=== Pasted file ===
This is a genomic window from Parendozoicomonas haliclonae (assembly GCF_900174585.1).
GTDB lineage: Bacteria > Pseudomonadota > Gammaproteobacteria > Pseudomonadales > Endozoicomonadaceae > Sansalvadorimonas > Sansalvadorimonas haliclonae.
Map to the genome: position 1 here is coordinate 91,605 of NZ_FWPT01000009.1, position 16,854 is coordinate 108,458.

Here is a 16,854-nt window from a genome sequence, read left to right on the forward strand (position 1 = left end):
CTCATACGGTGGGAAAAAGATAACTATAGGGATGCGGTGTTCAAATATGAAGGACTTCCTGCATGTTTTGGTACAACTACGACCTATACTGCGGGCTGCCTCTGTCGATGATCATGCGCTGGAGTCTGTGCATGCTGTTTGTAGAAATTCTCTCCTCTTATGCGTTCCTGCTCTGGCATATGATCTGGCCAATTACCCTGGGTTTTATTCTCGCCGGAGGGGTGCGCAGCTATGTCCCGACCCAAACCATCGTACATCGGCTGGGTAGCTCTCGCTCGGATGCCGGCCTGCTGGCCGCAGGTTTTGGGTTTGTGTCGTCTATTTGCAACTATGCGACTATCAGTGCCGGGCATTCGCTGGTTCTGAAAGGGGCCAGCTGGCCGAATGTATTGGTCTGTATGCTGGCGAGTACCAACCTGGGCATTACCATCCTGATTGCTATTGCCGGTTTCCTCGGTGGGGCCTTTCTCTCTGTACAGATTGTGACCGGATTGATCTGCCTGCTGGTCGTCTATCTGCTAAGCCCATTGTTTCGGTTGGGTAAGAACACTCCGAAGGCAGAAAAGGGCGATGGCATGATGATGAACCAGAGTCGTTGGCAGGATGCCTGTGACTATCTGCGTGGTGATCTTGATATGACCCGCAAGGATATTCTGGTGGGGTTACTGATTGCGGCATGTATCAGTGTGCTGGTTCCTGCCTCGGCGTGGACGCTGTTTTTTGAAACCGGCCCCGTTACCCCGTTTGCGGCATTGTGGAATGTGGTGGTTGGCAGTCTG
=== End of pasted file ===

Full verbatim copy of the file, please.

This is a genomic window from Parendozoicomonas haliclonae (assembly GCF_900174585.1).
GTDB lineage: Bacteria > Pseudomonadota > Gammaproteobacteria > Pseudomonadales > Endozoicomonadaceae > Sansalvadorimonas > Sansalvadorimonas haliclonae.
Map to the genome: position 1 here is coordinate 91,605 of NZ_FWPT01000009.1, position 16,854 is coordinate 108,458.

Here is a 16,854-nt window from a genome sequence, read left to right on the forward strand (position 1 = left end):
CTCATACGGTGGGAAAAAGATAACTATAGGGATGCGGTGTTCAAATATGAAGGACTTCCTGCATGTTTTGGTACAACTACGACCTATACTGCGGGCTGCCTCTGTCGATGATCATGCGCTGGAGTCTGTGCATGCTGTTTGTAGAAATTCTCTCCTCTTATGCGTTCCTGCTCTGGCATATGATCTGGCCAATTACCCTGGGTTTTATTCTCGCCGGAGGGGTGCGCAGCTATGTCCCGACCCAAACCATCGTACATCGGCTGGGTAGCTCTCGCTCGGATGCCGGCCTGCTGGCCGCAGGTTTTGGGTTTGTGTCGTCTATTTGCAACTATGCGACTATCAGTGCCGGGCATTCGCTGGTTCTGAAAGGGGCCAGCTGGCCGAATGTATTGGTCTGTATGCTGGCGAGTACCAACCTGGGCATTACCATCCTGATTGCTATTGCCGGTTTCCTCGGTGGGGCCTTTCTCTCTGTACAGATTGTGACCGGATTGATCTGCCTGCTGGTCGTCTATCTGCTAAGCCCATTGTTTCGGTTGGGTAAGAACACTCCGAAGGCAGAAAAGGGCGATGGCATGATGATGAACCAGAGTCGTTGGCAGGATGCCTGTGACTATCTGCGTGGTGATCTTGATATGACCCGCAAGGATATTCTGGTGGGGTTACTGATTGCGGCATGTATCAGTGTGCTGGTTCCTGCCTCGGCGTGGACGCTGTTTTTTGAAACCGGCCCCGTTACCCCGTTTGCGGCATTGTGGAATGTGGTGGTTGGCAGTCTG